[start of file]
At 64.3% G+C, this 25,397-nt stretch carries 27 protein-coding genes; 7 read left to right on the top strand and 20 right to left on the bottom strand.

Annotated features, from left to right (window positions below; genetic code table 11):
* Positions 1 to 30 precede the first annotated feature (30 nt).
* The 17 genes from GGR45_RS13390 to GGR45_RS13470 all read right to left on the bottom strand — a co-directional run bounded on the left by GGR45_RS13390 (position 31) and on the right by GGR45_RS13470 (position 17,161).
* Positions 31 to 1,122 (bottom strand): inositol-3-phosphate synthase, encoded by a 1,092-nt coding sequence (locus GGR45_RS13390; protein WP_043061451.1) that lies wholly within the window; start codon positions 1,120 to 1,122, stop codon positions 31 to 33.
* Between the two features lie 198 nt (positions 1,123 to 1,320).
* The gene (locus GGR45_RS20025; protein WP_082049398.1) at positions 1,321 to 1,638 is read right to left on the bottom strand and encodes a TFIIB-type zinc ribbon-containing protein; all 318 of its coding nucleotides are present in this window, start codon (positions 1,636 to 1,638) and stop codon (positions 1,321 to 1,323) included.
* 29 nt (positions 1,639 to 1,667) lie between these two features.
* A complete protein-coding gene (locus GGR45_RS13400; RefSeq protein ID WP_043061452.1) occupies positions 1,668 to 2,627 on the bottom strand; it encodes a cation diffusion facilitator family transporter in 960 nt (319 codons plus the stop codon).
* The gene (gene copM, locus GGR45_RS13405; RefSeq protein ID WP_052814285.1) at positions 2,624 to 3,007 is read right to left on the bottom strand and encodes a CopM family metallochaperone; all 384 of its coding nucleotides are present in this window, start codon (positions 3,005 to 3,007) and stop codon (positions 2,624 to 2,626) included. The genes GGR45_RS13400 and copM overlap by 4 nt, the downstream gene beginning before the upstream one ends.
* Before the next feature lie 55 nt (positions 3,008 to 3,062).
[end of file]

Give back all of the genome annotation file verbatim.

At 64.3% G+C, this 25,397-nt stretch carries 27 protein-coding genes; 7 read left to right on the top strand and 20 right to left on the bottom strand.

Annotated features, from left to right (window positions below; genetic code table 11):
* Positions 1 to 30 precede the first annotated feature (30 nt).
* The 17 genes from GGR45_RS13390 to GGR45_RS13470 all read right to left on the bottom strand — a co-directional run bounded on the left by GGR45_RS13390 (position 31) and on the right by GGR45_RS13470 (position 17,161).
* Positions 31 to 1,122 (bottom strand): inositol-3-phosphate synthase, encoded by a 1,092-nt coding sequence (locus GGR45_RS13390; protein WP_043061451.1) that lies wholly within the window; start codon positions 1,120 to 1,122, stop codon positions 31 to 33.
* Between the two features lie 198 nt (positions 1,123 to 1,320).
* The gene (locus GGR45_RS20025; protein WP_082049398.1) at positions 1,321 to 1,638 is read right to left on the bottom strand and encodes a TFIIB-type zinc ribbon-containing protein; all 318 of its coding nucleotides are present in this window, start codon (positions 1,636 to 1,638) and stop codon (positions 1,321 to 1,323) included.
* 29 nt (positions 1,639 to 1,667) lie between these two features.
* A complete protein-coding gene (locus GGR45_RS13400; RefSeq protein ID WP_043061452.1) occupies positions 1,668 to 2,627 on the bottom strand; it encodes a cation diffusion facilitator family transporter in 960 nt (319 codons plus the stop codon).
* The gene (gene copM, locus GGR45_RS13405; RefSeq protein ID WP_052814285.1) at positions 2,624 to 3,007 is read right to left on the bottom strand and encodes a CopM family metallochaperone; all 384 of its coding nucleotides are present in this window, start codon (positions 3,005 to 3,007) and stop codon (positions 2,624 to 2,626) included. The genes GGR45_RS13400 and copM overlap by 4 nt, the downstream gene beginning before the upstream one ends.
* Before the next feature lie 55 nt (positions 3,008 to 3,062).